From Lerwick, take the south road through Sound, passing Tesco and Clickimin Broch onto the A970 towards Sumburgh.
Shetland's South Mainland is a long, narrow, sweeping peninsula that runs twenty-five miles south from Lerwick. The A970, Shetland's artery road that runs north to south, heads to Sumburgh Airport at the southernmost point of Mainland Shetland.
Seven miles south of Lerwick is Fladdabister, the first destination on the murder trail. Fladdabister has been inhabited since prehistoric times and takes its name from the Old Norse language previously spoken in Shetland – meaning the 'flat farm'.
The community is on the east side of the South Mainland and looks out across the North Sea. Seven miles south of Lerwick, turn off the main A970, signposted Fladdabister. This is a single-carriageway loop road that comes out at Cunningsburgh a few miles south.
Follow the road for around a mile, dropping down the brae into Fladdabister itself. As you come to the corner before the downhill, you'll enjoy excellent views across to the island of Bressay and several picturesque abandoned houses with commanding views out to sea. This fascinating seascape gives a good indication of Shetland's coastline as a whole – with its numerous 'indents' and geos. The coastline itself is some 1,000 miles (1,700 km) long!
As the ground levels off at the foot of the valley, you'll pass a layby with interpretation panels after the beautiful ruins of a crofting township. Stop here and take a walk towards the lime kilns depicted on the interpretation boards.
Fladdabister is a fertile limestone valley. The lime here was quarried throughout the 19th century and sold for use in the building trade and as fertiliser to improve peaty, acidic soils – prevalent throughout Shetland. Between 30 and 40 barrels of lime were harvested each year. Quarried limestone was burnt between layers of peat to extract the lime – you can see the areas around the kilns have been extensively quarried.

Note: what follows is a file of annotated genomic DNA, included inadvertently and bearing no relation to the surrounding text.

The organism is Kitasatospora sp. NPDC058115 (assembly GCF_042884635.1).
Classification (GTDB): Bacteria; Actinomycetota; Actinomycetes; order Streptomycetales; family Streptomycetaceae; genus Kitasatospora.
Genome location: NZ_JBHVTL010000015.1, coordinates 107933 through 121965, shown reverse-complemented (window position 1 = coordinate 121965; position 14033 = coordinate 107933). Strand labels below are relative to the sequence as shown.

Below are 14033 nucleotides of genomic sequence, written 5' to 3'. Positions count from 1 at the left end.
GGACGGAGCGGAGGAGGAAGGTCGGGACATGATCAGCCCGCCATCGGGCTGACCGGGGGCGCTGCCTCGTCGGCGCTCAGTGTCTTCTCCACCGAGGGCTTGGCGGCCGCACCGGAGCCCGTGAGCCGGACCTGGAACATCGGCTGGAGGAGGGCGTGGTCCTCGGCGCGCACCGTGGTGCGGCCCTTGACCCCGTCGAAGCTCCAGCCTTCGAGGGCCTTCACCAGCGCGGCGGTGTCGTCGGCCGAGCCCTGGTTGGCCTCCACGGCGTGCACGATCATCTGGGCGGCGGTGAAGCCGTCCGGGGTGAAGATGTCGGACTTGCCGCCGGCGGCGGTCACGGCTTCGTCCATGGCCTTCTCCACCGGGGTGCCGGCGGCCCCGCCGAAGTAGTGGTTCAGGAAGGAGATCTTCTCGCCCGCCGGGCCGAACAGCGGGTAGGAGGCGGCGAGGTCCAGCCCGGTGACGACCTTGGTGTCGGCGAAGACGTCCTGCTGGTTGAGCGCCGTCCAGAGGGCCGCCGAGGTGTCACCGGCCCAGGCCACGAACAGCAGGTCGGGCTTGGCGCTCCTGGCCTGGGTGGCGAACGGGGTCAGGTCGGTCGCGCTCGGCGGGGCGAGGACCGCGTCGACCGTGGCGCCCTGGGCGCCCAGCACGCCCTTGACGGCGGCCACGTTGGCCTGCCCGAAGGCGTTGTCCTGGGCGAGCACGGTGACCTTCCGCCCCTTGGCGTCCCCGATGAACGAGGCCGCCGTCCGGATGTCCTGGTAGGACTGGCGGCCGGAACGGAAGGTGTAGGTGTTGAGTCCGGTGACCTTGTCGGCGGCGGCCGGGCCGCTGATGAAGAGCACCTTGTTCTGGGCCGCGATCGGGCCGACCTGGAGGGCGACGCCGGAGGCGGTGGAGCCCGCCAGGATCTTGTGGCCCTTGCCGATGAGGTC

The lime kilns at Fladdabister were used during series three – this is where a dead body was found.
During the 19th century, Shetland was very much an economy of subsistence crofters and fishermen. It was a barter economy where tenants paid their landlords using goods such as knitwear and fish. In exchange, the value – set by the laird – was offset against the tenant's rent. Through this barter system, they could also obtain 'luxury goods' such as tea and sugar from the laird's shop. It was more or less a cashless economy – and one that very much lay in favour of the landlord who controlled the market and prices. The sale of barrels of lime would have provided a welcome cash bonus to the cash-poor crofters who lived in the area here.
Throughout the summer, the road verges are awash with a stunning array of wildflowers that spring up in the fertile limestone ground – so beautiful is this scene that it inspired local poet Rhoda Bulter's poem, Fladdabister.